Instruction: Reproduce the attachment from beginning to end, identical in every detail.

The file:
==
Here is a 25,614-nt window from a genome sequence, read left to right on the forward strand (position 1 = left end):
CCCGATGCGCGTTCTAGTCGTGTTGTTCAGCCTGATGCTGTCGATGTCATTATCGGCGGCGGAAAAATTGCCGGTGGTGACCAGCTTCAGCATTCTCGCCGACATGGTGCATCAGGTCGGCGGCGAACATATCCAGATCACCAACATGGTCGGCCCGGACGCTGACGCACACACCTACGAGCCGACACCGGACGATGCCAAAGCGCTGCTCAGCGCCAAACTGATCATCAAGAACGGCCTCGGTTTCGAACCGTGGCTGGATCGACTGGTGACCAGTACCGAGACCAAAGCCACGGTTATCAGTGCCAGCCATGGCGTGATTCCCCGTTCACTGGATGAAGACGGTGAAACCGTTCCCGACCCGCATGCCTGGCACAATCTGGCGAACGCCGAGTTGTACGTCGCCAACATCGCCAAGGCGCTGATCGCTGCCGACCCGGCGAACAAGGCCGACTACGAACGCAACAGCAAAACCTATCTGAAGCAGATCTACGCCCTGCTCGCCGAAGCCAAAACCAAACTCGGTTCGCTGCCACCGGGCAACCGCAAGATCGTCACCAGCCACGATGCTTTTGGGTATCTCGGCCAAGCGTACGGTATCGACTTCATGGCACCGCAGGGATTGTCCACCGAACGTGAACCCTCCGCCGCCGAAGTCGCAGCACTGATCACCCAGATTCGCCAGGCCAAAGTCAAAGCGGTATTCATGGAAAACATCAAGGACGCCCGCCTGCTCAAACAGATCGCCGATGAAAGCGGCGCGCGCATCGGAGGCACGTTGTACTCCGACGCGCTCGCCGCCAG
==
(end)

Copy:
Here is a 25,614-nt window from a genome sequence, read left to right on the forward strand (position 1 = left end):
CCCGATGCGCGTTCTAGTCGTGTTGTTCAGCCTGATGCTGTCGATGTCATTATCGGCGGCGGAAAAATTGCCGGTGGTGACCAGCTTCAGCATTCTCGCCGACATGGTGCATCAGGTCGGCGGCGAACATATCCAGATCACCAACATGGTCGGCCCGGACGCTGACGCACACACCTACGAGCCGACACCGGACGATGCCAAAGCGCTGCTCAGCGCCAAACTGATCATCAAGAACGGCCTCGGTTTCGAACCGTGGCTGGATCGACTGGTGACCAGTACCGAGACCAAAGCCACGGTTATCAGTGCCAGCCATGGCGTGATTCCCCGTTCACTGGATGAAGACGGTGAAACCGTTCCCGACCCGCATGCCTGGCACAATCTGGCGAACGCCGAGTTGTACGTCGCCAACATCGCCAAGGCGCTGATCGCTGCCGACCCGGCGAACAAGGCCGACTACGAACGCAACAGCAAAACCTATCTGAAGCAGATCTACGCCCTGCTCGCCGAAGCCAAAACCAAACTCGGTTCGCTGCCACCGGGCAACCGCAAGATCGTCACCAGCCACGATGCTTTTGGGTATCTCGGCCAAGCGTACGGTATCGACTTCATGGCACCGCAGGGATTGTCCACCGAACGTGAACCCTCCGCCGCCGAAGTCGCAGCACTGATCACCCAGATTCGCCAGGCCAAAGTCAAAGCGGTATTCATGGAAAACATCAAGGACGCCCGCCTGCTCAAACAGATCGCCGATGAAAGCGGCGCGCGCATCGGAGGCACGTTGTACTCCGACGCGCTCGCCGCCAG